News Release 

Artificial throat could someday help mute people 'speak'

American Chemical Society

IMAGE

IMAGE: A wearable artificial graphene throat, abbreviated here as 'WAGT,' can transform human throat movements into different sounds with training of the wearer. view more 

Credit: Adapted from ACS Nano 2019, 10.1021/acsnano.9b03218

Most people take speech for granted, but it's actually a complex process that involves both motions of the mouth and vibrations of folded tissues, called vocal cords, within the throat. If the vocal cords sustain injuries or other lesions, a person can lose the ability to speak. Now, researchers reporting in ACS Nano have developed a wearable artificial throat that, when attached to the neck like a temporary tattoo, can transform throat movements into sounds.

Scientists have developed detectors that measure movements on human skin, such as pulse or heartbeat. However, the devices typically can't convert these motions into sounds. Recently, He Tian, Yi Yang, Tian-Ling Ren and colleagues developed a prototype artificial throat with both capabilities, but because the device needed to be taped to the skin, it wasn't comfortable enough to wear for long periods of time. So the researchers wanted to develop a thinner, skin-like artificial throat that would adhere to the neck like a temporary tattoo.

To make their artificial throat, the researchers laser-scribed graphene on a thin sheet of polyvinyl alcohol film. The flexible device measured 0.6 by 1.2 inches, or about double the size of a person's thumbnail. The researchers used water to attach the film to the skin over a volunteer's throat and connected it with electrodes to a small armband that contained a circuit board, microcomputer, power amplifier and decoder. When the volunteer noiselessly imitated the throat motions of speech, the instrument converted these movements into emitted sounds, such as the words "OK" and "No." The researchers say that, in the future, mute people could be trained to generate signals with their throats that the device would translate into speech.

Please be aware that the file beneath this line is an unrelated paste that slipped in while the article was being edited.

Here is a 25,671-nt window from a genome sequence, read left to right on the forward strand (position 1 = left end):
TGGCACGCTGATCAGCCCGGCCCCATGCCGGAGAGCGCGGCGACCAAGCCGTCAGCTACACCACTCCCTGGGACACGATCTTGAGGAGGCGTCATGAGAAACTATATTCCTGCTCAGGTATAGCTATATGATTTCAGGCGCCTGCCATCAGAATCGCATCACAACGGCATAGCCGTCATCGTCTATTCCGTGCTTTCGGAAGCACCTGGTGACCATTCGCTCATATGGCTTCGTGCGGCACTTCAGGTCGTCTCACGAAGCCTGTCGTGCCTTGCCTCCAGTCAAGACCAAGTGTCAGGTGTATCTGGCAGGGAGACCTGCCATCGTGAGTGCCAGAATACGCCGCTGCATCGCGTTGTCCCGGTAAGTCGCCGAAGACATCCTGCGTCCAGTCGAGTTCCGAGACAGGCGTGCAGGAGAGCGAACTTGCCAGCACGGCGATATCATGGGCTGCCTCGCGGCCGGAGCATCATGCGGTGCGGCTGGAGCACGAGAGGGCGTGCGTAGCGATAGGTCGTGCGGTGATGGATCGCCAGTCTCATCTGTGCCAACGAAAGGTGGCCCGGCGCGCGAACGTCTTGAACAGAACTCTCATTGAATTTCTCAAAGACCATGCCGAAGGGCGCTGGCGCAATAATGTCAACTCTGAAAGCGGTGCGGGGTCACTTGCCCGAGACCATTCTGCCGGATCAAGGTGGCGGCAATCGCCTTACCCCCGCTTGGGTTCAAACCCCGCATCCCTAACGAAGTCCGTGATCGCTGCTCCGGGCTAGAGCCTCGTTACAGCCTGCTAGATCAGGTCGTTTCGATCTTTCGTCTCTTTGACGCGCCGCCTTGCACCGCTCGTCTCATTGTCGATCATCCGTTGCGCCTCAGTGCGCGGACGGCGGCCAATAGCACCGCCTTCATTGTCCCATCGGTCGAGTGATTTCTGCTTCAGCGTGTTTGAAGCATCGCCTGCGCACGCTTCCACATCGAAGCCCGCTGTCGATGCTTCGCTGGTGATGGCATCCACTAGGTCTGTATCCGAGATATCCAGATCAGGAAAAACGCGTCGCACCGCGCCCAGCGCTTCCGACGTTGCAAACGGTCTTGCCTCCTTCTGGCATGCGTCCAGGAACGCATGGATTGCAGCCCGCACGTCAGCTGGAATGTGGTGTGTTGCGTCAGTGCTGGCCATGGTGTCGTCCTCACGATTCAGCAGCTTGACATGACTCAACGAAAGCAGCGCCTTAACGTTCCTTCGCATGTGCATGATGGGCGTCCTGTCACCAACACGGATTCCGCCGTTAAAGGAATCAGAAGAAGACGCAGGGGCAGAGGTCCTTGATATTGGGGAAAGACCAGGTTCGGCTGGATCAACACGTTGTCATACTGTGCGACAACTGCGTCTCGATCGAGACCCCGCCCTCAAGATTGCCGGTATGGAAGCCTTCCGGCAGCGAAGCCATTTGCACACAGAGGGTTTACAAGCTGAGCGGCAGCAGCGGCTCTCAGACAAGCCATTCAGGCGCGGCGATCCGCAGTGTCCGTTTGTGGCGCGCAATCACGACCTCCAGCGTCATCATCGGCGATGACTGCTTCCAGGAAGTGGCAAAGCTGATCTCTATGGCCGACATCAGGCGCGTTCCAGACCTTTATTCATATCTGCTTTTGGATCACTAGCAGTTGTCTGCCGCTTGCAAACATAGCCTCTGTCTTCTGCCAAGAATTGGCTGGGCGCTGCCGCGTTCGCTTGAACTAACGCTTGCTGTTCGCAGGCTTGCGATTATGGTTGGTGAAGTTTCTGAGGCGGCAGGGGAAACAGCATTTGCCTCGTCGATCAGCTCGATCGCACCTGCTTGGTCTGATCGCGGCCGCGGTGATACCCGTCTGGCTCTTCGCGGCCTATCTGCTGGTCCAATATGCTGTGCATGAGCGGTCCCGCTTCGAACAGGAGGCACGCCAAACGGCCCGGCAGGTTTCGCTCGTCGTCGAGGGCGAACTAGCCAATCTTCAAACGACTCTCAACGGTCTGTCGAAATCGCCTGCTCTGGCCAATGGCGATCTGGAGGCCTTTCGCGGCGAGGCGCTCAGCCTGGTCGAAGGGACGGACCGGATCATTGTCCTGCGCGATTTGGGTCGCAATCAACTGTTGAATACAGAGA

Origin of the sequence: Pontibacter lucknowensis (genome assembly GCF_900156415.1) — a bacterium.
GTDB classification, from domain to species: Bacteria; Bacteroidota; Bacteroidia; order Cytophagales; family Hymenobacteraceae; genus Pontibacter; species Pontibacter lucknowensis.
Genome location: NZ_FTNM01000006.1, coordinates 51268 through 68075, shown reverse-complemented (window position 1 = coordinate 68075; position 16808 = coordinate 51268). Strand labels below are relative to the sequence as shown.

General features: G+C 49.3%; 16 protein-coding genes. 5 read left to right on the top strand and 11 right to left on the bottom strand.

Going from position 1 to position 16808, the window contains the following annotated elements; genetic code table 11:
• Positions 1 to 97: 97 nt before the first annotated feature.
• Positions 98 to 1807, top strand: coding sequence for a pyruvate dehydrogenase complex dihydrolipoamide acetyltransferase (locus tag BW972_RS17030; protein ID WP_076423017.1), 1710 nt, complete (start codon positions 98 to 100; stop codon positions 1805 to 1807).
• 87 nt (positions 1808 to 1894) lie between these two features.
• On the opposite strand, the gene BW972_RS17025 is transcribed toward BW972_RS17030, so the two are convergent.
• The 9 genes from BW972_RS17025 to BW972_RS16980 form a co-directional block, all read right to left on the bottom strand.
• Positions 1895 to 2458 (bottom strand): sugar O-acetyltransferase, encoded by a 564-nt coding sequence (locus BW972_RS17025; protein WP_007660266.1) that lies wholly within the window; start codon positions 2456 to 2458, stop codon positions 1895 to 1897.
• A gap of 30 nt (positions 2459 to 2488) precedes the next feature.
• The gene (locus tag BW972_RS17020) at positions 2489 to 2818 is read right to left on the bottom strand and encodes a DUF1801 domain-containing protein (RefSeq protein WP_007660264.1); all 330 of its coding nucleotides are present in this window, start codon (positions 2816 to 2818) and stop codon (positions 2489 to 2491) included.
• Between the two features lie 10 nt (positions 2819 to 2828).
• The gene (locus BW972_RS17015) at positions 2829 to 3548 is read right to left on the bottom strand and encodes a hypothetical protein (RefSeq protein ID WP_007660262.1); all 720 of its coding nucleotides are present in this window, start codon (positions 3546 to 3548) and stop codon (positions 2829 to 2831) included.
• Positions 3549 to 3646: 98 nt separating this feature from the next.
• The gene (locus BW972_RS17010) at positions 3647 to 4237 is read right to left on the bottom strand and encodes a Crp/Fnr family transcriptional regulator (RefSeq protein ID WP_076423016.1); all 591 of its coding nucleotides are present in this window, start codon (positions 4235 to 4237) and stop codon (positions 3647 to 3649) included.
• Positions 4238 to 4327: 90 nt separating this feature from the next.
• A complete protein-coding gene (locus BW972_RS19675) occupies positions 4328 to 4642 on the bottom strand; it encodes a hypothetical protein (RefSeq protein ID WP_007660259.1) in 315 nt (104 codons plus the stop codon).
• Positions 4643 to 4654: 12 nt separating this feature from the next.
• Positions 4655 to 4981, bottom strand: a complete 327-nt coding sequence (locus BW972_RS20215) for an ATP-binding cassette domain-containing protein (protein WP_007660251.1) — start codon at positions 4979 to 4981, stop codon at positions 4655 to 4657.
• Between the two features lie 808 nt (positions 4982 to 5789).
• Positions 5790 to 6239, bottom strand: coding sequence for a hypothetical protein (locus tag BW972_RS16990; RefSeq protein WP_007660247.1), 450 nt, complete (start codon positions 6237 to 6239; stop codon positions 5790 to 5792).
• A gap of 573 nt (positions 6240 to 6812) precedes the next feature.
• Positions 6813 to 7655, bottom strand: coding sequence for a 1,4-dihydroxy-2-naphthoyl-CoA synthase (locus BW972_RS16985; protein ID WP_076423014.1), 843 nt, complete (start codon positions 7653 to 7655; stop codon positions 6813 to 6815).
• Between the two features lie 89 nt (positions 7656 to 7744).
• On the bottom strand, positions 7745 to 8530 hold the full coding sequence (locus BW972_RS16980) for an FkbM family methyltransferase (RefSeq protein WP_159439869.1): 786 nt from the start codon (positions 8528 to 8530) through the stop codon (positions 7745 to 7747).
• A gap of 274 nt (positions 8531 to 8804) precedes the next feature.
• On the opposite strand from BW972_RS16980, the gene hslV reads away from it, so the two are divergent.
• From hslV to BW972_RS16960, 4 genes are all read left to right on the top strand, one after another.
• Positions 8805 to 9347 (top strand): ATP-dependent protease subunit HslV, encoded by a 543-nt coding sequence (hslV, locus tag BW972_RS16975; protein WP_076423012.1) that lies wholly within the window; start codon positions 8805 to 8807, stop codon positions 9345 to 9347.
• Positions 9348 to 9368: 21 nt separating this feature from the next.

###

The authors acknowledge funding from the National Key R&D Program of China, the National Natural Science Foundation of China, the National Basic Research Program of China, the Beijing Innovation Center for Future Chip, the Beijing Natural Science Foundation and the Shenzhen Science and Technology Program.

The abstract that accompanies this study is available here.

The American Chemical Society, the world's largest scientific society, is a not-for-profit organization chartered by the U.S. Congress. ACS is a global leader in providing access to chemistry-related information and research through its multiple databases, peer-reviewed journals and scientific conferences. ACS does not conduct research, but publishes and publicizes peer-reviewed scientific studies. Its main offices are in Washington, D.C., and Columbus, Ohio.

To automatically receive news releases from the American Chemical Society, contact newsroom@acs.org.

Follow us on Twitter | Facebook

Disclaimer: AAAS and EurekAlert! are not responsible for the accuracy of news releases posted to EurekAlert! by contributing institutions or for the use of any information through the EurekAlert system.